Rare Victorian - The Victorian Humidor Project

The Victorian Humidor Project

victorian quartersawn oak humidor The Victorian Humidor Project

victorian quartersawn oak humidor The Victorian Humidor Project
Everyone needs at least one vice in their life to make things interesting and smoking cigars is one of mine. So what type of humidor would a Victorian Antique collector have? An antique quartersawn Oak humidor with tin lining would be the answer. The brass plaque on the top lid reads, “Personal”, which I guess lets everyone know that the owner was not one to invite others to dip into his cigar stash.

Although I love the humidor that I have, my brother is a woodworker in Honolulu, HI and has offered to make me a new custom cigar humidor in a style that I prescribe. I want to have it appear to be similar in style to one of the great Victorian-era genres or cabinetmakers. I won’t ask him to do a Rococo Belter humidor, but maybe an Aesthetic Movement humidor would be particularly desirable.

Anyone else have some good ideas?

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  • Emeriol - June 17, 2008

    A Hunzinger style humidor of course! It should be made so it matches his flip-top table. The double-hinged box would flip to have chips on one side and cigars on the other!

  • RareVictorian - June 17, 2008

    How about a Lollipop Humidor?

    I think I’m leaning towards incised, ebonized, gilded, neo-classical style with a couple of woods. We’ll see what he says is realistic…

  • Emeriol - June 17, 2008

    You should get him to post some of his own work on his site. Especially if he can make you the humidor.

  • RareVictorian - June 17, 2008

    This is one of the reasons that he is making it for me. He’s done this work for 10+ years but hasn’t yet built up a portfolio or held onto representative samples.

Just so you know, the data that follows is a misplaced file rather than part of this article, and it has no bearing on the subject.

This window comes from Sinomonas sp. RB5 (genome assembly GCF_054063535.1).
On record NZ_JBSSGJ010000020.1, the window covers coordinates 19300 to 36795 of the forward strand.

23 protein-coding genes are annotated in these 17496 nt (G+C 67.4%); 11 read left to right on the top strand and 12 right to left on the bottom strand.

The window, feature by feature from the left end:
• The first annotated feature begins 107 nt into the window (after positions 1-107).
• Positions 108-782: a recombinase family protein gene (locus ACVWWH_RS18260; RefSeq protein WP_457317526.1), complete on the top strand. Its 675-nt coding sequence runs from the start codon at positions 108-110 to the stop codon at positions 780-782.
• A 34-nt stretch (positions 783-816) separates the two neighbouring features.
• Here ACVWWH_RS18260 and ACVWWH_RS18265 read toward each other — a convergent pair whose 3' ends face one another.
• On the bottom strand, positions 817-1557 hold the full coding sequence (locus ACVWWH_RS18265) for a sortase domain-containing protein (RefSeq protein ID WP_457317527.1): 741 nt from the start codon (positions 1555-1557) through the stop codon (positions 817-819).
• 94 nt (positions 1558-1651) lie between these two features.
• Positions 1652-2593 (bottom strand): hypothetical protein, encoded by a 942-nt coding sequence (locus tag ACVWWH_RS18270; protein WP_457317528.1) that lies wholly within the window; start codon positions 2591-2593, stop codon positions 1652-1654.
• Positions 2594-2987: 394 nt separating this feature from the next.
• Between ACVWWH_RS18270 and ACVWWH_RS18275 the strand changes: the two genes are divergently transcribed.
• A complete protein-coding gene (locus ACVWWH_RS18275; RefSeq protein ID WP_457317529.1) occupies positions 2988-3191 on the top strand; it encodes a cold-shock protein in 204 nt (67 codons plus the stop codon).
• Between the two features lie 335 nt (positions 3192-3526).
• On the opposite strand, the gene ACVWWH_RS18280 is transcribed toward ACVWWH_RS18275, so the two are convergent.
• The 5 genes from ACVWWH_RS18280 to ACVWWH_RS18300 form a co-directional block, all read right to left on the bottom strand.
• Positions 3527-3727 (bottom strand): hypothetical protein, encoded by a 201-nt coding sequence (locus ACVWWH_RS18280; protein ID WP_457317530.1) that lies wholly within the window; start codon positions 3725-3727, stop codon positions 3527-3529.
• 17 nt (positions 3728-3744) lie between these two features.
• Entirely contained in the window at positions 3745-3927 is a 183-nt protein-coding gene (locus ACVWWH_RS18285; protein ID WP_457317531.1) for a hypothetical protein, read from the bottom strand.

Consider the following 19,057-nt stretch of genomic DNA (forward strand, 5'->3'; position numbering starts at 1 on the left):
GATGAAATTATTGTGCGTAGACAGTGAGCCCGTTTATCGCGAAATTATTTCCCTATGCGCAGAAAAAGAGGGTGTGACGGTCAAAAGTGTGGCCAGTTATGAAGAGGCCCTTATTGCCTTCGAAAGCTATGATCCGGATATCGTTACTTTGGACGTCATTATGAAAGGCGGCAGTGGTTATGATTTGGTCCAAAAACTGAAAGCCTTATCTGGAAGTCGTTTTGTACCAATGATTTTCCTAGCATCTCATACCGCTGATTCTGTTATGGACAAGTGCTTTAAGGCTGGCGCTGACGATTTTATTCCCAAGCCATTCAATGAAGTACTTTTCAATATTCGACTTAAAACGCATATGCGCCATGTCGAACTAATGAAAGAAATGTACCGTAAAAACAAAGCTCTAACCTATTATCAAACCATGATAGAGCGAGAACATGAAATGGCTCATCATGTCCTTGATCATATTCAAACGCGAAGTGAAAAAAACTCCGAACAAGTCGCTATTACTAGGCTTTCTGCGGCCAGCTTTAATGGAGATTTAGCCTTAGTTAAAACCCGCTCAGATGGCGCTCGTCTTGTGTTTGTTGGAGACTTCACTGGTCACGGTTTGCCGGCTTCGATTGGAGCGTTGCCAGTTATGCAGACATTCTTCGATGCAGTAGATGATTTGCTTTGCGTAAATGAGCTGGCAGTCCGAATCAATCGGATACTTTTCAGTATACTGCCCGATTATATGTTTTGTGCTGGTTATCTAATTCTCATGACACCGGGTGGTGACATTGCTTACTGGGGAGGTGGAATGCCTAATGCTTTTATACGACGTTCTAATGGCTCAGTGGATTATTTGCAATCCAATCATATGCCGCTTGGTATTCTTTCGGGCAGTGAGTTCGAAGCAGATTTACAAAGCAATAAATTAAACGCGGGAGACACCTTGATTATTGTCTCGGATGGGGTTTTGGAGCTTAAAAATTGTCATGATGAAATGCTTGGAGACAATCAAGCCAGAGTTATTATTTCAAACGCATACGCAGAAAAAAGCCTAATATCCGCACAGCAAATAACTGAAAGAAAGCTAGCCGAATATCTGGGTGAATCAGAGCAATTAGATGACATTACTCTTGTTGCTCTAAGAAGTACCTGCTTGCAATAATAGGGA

• woodwright - June 18, 2008

    Here are a couple nice ones currently on ebay – but due to end.
    http://cgi.liveauctions.ebay.com/ws/eBayISAPI.dll?ViewItem&ih=001&sspagename=STRK%3AMEWA%3AIT&viewitem=&item=110259680507&rd=1 &
    http://cgi.liveauctions.ebay.com/ws/eBayISAPI.dll?ViewItem&ih=001&sspagename=STRK%3AMEWA%3AIT&viewitem=&item=110259680194&rd=1 They are typically lined with Spanish Cedar (I’m not sure why, but I’m sure there is a reason. If you search the web enough, I’m sure you can learn why. Here is a website that sells humidors – antiques (pricy) and new. http://www.heirloomhumidors.com/vintage3.html If you click the “Craftsmanship” tab on the left it will give you some information about humidors. Like the ideal humidty level should be 70% to keep the cigars from drying out or being too damp – controlled through the humidification system. You could reproduce a nice rare Victorian cabinet in a scaled down version if he wants a challenge. Maybe a miniature Wooton, or a credenza like this one from Southhampton antiques http://www.southamptonantiques.com/sb/sb-1168.html . I look forward to seeing the finished product. woodwright

  • brandon - June 19, 2008

    I must acknowledge my brother for his ineffability in consistently promoting me without my prior knowledge, for which I am regardless extremely grateful thereof. In regards to this current idea of a Humidor, the only constraint is the time to which I can afford it. To answer why Spanish Cedar is primarily used as a lining, it is due to its’ inherent ability to resist rot as well as its’ stability in a humid environment. You can also use Mahogany for the same reason, but it doesn’t have the added aromatics that the Cedar does, a sometimes desired trait in cigars.

  • RareVictorian - June 22, 2008

    Maybe I need to have him make a Kimbel & Cabus humidor, but need a better picture.

  • Sarah - November 6, 2008


    I recently acquired a 1920’s Alfred Dunhill standing box Humidor with Birdseye maple veneer and a tin lining. After a bit of research I have come to understand that tin does not humidify cigars as properly as Cedar or Mahogany, and am curious if it would be more beneficial for me to have the entire Humidor lined with Spanish Cedar. In no way do I want to compromise the integrity of the piece, but would rather prefer to enhance its’ overall worth in the way it preserves cigars. As you, albeit through your brothers promotion of your craftsmanship, have shown yourself to be quite knowledgeable, may I ask for your advice on the matter ?

  • Brandon - November 6, 2008


    Tin, copper, even glass were used to line humidors. I would stick a hygrometer in there to check if your humidor maintains relative humidity and how much effort it takes to monitor. If it holds a steady rh, then there is no reason to re line it other than to impart the aromas from the wood, or so you don’t have to keep such a watchful eye on it. Hope that helps.

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